Type 1 Teens: A Guide to Managing Your Life With Diabetes
For individuals in the U.S. & U.S. territories
Friends. School. Parents. Driving. Dating. Add type 1 diabetes, and your teenage life feels even more complicated. Too many competing priorities, not enough time, right?
Type 1 Teens outlines straightforward strategies and tips to help you manage your diabetes before it manages you. Crack it open for simple-to-use tools and insider advice. Find practical and realistic self-help, all in this do-it-in-a-snap guide.
Type 1 Teens gives you just want you need to own your diabetes, advocate for yourself, prevent diabetes burnout, and take back the control of your priorities.
Korey K. Hood, PhD, has personal experience with diabetes. He was diagnosed with type 1 diabetes as a young adult. Coincidentally, it happened just a few months after starting graduate work in pediatric diabetes. Being diagnosed at this point in his life solidified the decision he made to do research and clinical work in pediatric diabetes and seemed to promote more enthusiasm for working in this area.
Dr. Hood's combination of education, career, and personal experiences in type 1 diabetes provide him with a unique perspective to engage teenagers with type 1 diabetes and attempt to promote their health and overall quality of life.
Dr. Hood completed his PhD in clinical and health psychology at the University of Florida, with a focus on pediatric and child clinical psychology, but the broad training included family work and individual work with adults with medical conditions.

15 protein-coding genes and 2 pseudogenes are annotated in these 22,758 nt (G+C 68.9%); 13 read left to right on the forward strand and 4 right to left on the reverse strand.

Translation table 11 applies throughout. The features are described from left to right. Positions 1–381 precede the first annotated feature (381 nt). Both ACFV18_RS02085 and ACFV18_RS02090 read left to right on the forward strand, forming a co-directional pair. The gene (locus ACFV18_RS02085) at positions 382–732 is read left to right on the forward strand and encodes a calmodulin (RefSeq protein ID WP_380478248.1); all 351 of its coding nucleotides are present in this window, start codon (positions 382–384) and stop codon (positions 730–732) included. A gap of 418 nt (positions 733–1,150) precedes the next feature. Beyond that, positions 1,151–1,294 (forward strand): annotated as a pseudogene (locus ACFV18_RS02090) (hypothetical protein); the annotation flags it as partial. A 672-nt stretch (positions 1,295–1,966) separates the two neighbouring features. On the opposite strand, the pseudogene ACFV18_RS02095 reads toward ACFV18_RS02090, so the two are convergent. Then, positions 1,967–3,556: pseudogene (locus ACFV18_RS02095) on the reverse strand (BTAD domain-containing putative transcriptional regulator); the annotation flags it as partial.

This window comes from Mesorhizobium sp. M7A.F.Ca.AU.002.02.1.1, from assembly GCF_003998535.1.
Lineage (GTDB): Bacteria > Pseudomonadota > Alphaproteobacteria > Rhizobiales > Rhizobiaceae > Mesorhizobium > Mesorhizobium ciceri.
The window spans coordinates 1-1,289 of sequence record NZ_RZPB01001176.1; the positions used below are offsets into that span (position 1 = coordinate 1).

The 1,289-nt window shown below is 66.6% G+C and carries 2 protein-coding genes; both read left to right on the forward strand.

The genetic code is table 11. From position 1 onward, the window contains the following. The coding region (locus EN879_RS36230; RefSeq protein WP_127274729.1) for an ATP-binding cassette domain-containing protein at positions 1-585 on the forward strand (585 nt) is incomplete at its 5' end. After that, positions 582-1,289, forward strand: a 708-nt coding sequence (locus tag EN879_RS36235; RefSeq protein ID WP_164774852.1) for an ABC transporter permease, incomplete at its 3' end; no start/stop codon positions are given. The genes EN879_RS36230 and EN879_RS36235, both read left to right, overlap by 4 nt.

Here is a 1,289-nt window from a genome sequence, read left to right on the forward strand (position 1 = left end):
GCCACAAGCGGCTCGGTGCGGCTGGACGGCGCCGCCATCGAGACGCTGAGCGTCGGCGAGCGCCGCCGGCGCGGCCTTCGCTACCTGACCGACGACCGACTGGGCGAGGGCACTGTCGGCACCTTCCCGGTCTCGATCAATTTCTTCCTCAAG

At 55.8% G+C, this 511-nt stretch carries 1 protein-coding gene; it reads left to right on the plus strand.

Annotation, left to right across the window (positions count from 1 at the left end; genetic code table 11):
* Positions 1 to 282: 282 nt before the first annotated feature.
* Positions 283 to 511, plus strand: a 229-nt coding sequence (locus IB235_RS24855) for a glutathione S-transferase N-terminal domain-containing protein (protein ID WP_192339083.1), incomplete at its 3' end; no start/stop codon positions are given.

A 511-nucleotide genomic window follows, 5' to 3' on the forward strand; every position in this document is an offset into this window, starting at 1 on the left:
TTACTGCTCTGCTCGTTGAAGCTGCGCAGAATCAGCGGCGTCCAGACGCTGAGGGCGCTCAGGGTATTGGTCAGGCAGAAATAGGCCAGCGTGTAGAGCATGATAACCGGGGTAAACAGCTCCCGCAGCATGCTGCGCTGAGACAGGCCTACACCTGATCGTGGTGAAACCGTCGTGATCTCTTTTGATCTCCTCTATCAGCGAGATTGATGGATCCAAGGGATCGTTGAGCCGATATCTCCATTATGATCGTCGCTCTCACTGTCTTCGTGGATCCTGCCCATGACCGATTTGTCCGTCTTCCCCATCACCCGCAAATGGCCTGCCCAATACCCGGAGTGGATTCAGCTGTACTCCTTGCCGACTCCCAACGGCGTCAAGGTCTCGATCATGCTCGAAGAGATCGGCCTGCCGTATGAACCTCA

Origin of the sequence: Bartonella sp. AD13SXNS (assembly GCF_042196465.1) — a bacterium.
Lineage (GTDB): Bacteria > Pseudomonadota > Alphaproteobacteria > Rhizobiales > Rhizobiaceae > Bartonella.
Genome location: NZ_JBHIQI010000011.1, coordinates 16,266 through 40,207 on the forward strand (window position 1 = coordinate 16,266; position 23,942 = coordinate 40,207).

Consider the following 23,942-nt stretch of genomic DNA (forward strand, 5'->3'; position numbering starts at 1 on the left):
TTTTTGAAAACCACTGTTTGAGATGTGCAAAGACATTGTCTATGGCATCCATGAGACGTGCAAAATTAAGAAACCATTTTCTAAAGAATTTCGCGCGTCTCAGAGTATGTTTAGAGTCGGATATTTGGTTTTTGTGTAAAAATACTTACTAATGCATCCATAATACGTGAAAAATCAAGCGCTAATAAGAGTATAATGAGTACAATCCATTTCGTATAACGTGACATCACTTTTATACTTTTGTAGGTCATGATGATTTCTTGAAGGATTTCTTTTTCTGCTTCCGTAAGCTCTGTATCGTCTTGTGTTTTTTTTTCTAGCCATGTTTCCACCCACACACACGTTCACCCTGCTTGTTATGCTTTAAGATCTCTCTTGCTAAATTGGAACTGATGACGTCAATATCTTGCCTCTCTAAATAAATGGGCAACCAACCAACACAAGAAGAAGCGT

Presently, Dr. Hood works at the Cincinnati Children's Hospital, where he is part of a newly developed center that focuses on promoting adherence and self-management in pediatric chronic disease. He works exclusively in type 1 diabetes and has active projects on the influence of psychological factors on diabetes management and interventions for depressed adolescents with type 1 diabetes.
- ForeWord Magazine Book of the Year, Honorable Mention
With conversational prose, contemporary references, and scenarios that will resonate with teens, clinical psychologist Hood offers an accessible, supportive resource for youth diagnosed with type-1 diabetes. Covering a broad array of topics, from preventing "diabetes burnout" to managing medical needs in multiple settings, Hood provides practical advice about coping strategies, decision making, and even conflict resolution. Each chapter features an informative overview followed by specifics facts and a summary, and quizzes, checklists, and sample scripts enliven the text. Throughout, Hood emphasizes the importance of professional medical care and the value of self-advocacy and support. Also offered are frank guidelines for how diabetes may impact alcohol and drug use as well as sex. This direct, positive, encouraging title will help teens prioritize and manage their diabetes for better emotional and physical well-being. General medical information and suggested resources, including organizations to contact, round out the appended material.